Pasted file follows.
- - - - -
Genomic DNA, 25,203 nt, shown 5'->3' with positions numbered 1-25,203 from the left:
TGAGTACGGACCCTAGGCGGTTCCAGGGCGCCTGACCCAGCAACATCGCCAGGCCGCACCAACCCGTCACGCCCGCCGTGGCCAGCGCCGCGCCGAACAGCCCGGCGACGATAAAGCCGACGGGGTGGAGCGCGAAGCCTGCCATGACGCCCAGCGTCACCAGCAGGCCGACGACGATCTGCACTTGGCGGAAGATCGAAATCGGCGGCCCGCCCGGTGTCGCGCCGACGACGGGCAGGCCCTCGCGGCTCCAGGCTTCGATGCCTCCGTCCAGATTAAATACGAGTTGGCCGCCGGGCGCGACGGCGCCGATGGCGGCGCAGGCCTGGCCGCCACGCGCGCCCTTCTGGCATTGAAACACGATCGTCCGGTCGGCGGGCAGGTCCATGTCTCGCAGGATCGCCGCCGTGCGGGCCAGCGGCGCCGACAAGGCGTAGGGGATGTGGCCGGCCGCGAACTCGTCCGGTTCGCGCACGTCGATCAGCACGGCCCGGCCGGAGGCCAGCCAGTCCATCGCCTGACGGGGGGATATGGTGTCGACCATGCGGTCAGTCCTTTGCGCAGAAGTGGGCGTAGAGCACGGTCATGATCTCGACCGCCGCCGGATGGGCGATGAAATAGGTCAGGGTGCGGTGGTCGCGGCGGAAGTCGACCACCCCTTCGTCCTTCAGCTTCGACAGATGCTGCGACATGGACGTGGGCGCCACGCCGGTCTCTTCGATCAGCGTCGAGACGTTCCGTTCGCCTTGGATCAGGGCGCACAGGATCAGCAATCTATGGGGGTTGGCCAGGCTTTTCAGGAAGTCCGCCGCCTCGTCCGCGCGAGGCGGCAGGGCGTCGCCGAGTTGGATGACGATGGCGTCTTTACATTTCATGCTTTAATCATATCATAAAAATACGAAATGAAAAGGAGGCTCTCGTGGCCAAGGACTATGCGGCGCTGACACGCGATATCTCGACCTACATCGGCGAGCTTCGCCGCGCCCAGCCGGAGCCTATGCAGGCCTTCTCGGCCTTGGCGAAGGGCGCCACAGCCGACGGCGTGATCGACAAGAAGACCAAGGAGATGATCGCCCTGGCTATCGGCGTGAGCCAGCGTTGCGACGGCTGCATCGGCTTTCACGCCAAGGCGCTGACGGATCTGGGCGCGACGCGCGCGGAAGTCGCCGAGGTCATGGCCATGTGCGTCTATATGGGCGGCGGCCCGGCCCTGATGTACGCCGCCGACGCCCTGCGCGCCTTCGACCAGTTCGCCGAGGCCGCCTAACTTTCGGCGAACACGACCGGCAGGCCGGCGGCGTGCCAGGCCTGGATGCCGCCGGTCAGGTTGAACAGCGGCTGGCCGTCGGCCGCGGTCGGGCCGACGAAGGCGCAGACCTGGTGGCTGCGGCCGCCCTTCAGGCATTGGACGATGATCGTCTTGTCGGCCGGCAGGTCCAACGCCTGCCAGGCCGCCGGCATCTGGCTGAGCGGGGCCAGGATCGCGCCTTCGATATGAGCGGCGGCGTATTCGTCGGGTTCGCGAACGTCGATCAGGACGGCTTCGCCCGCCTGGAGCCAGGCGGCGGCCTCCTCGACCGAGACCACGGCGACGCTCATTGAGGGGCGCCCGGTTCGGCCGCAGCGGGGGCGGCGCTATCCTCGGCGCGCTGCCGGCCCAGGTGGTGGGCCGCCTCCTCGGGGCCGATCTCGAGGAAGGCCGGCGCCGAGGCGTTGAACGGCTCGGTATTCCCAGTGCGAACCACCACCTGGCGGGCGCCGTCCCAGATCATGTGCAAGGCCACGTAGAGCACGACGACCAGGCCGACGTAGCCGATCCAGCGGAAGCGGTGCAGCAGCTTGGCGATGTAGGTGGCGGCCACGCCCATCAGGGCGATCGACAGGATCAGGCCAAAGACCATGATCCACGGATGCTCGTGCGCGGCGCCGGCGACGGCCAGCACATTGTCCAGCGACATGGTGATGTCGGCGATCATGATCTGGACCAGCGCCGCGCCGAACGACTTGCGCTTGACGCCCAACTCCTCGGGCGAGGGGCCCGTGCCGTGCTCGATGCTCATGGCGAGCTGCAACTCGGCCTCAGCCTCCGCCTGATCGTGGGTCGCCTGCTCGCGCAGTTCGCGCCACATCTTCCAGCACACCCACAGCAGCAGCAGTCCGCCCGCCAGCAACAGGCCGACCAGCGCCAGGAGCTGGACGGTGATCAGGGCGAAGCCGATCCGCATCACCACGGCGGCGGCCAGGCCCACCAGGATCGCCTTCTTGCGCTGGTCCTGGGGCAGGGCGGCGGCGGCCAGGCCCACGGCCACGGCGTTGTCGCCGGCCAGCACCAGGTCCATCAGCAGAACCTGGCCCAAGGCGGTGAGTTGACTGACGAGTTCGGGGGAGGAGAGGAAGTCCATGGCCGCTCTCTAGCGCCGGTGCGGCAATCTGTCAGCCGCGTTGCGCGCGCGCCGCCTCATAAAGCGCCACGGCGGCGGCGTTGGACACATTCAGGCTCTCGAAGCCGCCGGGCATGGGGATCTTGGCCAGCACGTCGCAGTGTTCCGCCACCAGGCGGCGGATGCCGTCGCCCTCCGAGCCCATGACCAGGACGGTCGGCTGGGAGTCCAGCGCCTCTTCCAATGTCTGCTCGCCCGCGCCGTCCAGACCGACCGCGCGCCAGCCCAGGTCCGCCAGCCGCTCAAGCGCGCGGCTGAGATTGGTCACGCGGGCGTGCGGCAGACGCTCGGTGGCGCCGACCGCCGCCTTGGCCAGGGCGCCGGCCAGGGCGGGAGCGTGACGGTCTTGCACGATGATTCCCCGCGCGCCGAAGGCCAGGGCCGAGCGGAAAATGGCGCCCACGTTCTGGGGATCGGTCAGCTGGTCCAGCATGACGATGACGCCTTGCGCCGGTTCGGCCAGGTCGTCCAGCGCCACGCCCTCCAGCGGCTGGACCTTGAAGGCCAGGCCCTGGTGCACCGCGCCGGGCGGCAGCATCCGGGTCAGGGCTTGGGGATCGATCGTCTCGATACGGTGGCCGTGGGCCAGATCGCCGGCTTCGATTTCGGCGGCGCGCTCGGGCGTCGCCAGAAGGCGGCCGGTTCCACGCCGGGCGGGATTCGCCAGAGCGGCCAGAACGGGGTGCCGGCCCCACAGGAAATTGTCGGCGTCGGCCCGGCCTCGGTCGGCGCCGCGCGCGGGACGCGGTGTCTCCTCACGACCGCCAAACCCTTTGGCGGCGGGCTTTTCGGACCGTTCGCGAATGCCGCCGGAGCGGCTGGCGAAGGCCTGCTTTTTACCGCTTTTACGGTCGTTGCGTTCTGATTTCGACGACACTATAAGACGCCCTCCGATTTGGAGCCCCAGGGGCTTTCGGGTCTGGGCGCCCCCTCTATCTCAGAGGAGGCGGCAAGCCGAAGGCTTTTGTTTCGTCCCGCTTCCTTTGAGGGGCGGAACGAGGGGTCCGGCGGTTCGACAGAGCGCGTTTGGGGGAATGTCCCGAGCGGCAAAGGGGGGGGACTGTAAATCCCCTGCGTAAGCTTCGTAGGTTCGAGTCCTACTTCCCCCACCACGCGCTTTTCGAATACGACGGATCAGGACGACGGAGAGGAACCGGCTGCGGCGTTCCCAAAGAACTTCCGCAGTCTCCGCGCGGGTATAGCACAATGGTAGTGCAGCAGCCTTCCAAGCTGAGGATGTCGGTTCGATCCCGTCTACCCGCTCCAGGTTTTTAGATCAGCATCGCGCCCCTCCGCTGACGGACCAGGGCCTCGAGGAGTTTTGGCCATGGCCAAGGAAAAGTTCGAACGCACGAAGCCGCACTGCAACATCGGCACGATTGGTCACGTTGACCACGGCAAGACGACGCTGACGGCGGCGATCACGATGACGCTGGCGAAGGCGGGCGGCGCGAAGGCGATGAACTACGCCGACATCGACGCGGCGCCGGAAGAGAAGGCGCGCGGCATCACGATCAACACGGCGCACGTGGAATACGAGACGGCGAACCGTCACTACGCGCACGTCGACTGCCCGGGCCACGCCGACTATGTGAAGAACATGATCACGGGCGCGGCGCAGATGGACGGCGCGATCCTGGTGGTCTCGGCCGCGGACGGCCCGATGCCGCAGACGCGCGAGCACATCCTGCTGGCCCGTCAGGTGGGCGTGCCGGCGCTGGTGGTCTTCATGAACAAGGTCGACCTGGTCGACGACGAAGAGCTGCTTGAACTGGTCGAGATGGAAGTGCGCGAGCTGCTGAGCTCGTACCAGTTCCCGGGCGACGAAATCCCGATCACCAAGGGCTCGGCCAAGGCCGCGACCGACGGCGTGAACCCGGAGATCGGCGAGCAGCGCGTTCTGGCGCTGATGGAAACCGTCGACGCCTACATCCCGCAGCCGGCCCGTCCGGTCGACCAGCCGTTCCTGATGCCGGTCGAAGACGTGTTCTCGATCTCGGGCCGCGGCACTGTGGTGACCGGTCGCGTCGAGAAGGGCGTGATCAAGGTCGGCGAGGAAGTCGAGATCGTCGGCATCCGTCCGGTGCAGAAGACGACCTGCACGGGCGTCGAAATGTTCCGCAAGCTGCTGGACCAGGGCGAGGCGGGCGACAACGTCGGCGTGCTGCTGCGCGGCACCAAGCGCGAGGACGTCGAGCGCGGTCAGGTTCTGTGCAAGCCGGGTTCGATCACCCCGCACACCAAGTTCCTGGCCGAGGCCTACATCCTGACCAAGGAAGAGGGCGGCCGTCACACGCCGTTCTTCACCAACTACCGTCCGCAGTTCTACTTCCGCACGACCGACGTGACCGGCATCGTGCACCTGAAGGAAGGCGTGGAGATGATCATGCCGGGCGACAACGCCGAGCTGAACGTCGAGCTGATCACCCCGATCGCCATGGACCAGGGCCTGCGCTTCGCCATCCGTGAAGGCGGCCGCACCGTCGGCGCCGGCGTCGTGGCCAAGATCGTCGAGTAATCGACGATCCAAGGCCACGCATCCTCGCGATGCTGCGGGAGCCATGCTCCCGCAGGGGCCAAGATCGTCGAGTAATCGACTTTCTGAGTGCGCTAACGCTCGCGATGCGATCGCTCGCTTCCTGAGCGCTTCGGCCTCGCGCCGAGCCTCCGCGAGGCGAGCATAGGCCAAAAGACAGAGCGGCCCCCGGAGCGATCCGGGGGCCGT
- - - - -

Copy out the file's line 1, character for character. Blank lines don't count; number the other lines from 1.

Genomic DNA, 25,203 nt, shown 5'->3' with positions numbered 1-25,203 from the left: